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In addition to this, pigeons have acted as messengers in affairs of importance. During the siege of Mutina, Decimus Brutus, who was in the town, sent despatches to the camp of the consuls1 fastened to pigeons' feet. Of what use to Antony then were his intrenchments, and all the vigilance of the be- sieging army? his nets, too, which he had spread in the river, while the messenger of the besieged was cleaving the air?

Many persons have quite a mania for pigeons—Building towns for them on the top of their roofs, and taking a pleasure in relating the pedigree and noble origin of each. Of this there is an ancient instance that is very remarkable; L. Axius, a Roman of the equestrian order, shortly before the Civil War of Pompeius, sold a single pair for four hundred denarii, as we learn from the writings of M. Varro.2 Countries even have gained renown for their pigeons; it is thought that those of Campania attain the largest size.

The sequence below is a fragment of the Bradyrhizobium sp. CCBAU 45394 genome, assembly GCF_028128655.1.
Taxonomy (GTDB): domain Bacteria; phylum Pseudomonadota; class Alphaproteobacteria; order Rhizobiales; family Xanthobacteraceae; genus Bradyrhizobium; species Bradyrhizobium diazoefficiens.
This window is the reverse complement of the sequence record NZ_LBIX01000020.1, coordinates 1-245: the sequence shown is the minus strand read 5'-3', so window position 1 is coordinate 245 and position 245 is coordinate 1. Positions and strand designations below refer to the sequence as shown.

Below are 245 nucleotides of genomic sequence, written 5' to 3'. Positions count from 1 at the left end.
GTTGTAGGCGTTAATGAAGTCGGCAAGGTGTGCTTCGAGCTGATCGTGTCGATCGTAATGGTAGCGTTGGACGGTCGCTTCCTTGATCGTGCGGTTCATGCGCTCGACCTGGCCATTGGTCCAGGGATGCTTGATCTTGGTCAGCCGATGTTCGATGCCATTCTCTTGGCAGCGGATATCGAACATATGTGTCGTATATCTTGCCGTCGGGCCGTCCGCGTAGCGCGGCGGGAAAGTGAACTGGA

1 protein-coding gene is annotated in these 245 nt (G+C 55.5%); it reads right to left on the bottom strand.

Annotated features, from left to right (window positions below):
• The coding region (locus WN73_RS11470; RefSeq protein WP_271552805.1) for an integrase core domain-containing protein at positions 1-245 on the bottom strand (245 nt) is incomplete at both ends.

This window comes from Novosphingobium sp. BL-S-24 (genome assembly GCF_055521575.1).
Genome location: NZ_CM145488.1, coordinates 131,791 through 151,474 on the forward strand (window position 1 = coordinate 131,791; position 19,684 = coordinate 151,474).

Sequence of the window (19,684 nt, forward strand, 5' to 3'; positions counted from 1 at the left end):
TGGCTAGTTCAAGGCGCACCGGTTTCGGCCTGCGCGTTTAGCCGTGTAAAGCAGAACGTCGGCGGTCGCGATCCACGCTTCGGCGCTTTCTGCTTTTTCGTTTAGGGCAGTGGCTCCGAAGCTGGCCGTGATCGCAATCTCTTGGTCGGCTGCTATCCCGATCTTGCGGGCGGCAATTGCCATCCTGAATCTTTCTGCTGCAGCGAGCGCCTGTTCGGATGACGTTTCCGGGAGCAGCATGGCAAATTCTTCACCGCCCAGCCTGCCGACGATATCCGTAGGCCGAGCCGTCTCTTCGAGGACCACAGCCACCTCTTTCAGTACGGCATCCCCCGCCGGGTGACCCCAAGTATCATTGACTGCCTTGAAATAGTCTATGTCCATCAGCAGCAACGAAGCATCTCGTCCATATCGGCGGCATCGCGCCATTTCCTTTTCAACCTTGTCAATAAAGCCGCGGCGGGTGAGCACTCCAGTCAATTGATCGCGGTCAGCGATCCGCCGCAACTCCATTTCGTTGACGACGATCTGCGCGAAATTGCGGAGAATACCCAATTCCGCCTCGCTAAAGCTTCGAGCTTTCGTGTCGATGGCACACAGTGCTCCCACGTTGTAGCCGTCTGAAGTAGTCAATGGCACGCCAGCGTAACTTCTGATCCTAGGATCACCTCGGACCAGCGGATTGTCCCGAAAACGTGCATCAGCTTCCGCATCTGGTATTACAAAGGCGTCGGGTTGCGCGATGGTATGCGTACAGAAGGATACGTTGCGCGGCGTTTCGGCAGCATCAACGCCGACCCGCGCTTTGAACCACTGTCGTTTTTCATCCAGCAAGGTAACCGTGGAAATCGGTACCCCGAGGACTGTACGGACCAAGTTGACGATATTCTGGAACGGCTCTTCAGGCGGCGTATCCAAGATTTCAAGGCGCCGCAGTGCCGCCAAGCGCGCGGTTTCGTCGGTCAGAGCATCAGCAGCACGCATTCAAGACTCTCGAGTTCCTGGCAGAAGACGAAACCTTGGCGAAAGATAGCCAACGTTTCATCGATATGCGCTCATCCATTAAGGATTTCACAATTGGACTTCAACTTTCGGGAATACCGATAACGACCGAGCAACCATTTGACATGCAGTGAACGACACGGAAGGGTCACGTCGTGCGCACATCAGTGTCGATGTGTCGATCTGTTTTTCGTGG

1 Hirtius and Pansa. Frontinus, B. iii. c. 13, says that pigeons were sent by Hirtius to Brutus. At the present day, letters are sent fastened under their wings.

2 B. iii. c. 7.

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